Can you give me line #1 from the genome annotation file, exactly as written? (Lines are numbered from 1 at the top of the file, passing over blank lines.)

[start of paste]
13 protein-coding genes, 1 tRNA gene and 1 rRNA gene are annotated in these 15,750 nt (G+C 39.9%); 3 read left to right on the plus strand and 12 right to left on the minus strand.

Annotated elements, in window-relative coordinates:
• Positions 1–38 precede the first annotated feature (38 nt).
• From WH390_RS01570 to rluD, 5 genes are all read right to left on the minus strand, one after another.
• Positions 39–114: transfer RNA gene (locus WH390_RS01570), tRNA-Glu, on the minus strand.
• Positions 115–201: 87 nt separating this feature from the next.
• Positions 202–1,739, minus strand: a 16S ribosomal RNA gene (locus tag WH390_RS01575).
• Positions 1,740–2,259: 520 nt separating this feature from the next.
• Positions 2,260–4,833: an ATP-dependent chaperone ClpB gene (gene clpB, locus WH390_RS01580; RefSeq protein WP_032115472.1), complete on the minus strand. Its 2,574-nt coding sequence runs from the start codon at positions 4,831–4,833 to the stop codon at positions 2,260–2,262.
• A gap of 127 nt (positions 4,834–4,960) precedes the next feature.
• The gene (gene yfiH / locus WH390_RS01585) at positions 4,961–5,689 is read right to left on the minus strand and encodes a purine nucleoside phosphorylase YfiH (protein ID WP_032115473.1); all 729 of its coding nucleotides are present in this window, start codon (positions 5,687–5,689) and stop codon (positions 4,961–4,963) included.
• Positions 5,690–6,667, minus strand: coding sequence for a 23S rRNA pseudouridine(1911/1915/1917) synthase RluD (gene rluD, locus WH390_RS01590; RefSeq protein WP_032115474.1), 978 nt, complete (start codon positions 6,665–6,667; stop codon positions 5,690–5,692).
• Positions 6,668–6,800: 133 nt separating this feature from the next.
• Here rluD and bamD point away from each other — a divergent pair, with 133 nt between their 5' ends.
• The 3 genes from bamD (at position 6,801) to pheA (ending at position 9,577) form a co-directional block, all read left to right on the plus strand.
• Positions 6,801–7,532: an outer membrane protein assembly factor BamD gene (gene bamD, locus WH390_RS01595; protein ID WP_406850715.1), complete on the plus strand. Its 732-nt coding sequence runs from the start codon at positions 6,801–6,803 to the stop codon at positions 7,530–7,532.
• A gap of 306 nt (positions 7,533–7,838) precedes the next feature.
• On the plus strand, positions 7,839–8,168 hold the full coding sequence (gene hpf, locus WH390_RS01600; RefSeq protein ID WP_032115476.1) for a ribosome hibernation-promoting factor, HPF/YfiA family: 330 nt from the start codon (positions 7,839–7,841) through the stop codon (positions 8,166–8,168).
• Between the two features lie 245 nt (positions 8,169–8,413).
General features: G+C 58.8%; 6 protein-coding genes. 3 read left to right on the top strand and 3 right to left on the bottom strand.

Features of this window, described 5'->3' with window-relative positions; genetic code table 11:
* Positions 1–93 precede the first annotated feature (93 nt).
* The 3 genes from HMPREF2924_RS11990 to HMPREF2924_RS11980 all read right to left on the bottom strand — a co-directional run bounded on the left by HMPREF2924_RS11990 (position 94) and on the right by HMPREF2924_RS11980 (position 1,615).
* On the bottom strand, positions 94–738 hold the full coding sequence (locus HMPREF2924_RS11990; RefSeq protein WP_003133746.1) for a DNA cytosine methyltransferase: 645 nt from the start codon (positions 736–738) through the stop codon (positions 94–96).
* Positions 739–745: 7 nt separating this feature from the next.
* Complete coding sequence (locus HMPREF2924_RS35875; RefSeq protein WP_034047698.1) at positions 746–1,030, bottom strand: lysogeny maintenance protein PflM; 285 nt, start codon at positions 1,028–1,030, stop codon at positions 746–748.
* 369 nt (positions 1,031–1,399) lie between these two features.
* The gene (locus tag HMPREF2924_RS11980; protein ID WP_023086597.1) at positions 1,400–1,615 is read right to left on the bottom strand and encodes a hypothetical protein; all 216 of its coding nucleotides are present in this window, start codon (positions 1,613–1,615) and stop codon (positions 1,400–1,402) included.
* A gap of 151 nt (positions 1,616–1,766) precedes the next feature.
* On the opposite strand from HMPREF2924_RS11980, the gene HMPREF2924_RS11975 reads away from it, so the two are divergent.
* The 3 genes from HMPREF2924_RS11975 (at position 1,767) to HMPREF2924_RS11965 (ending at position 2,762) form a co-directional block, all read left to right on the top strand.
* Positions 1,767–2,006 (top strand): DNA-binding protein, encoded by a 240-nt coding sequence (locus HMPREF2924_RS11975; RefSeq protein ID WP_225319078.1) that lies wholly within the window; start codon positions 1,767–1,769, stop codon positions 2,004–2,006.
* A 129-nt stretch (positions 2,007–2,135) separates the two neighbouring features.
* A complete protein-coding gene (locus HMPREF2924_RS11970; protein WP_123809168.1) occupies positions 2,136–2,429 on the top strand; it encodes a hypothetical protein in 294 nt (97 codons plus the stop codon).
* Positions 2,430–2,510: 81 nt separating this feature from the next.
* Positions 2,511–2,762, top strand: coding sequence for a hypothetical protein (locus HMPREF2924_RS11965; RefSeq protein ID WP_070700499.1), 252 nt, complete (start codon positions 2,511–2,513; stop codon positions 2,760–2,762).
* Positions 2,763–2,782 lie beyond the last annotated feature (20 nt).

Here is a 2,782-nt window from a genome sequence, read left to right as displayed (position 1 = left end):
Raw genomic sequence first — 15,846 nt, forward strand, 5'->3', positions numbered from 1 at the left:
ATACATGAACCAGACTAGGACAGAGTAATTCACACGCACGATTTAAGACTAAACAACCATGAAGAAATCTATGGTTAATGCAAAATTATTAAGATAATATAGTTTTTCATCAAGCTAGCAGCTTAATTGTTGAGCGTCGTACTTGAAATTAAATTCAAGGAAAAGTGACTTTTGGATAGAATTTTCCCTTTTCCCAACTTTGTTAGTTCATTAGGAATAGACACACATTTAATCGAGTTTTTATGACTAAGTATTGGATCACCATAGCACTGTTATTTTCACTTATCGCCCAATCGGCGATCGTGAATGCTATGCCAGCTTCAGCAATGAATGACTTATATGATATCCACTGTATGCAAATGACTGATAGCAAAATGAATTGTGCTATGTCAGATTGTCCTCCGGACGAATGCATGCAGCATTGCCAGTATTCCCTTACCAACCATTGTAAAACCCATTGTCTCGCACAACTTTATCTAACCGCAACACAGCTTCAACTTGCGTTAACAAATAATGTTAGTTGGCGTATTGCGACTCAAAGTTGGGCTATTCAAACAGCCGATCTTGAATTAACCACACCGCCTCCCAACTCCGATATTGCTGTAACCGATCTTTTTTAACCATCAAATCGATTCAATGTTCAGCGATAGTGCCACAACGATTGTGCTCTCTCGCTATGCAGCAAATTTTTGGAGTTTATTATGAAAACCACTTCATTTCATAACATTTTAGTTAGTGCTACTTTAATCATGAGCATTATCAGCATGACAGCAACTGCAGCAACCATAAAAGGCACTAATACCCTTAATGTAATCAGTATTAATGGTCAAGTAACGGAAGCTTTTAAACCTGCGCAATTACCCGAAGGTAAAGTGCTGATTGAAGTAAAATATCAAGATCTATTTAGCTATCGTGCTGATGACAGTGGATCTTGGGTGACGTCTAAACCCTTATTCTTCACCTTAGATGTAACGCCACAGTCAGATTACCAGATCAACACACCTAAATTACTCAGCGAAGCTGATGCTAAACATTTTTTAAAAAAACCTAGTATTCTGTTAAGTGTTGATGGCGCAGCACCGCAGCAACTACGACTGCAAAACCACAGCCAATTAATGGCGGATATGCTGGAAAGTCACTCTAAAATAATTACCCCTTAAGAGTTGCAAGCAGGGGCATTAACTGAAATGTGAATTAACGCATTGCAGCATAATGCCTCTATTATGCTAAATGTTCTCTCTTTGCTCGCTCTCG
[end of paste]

13 protein-coding genes, 1 tRNA gene and 1 rRNA gene are annotated in these 15,750 nt (G+C 39.9%); 3 read left to right on the plus strand and 12 right to left on the minus strand.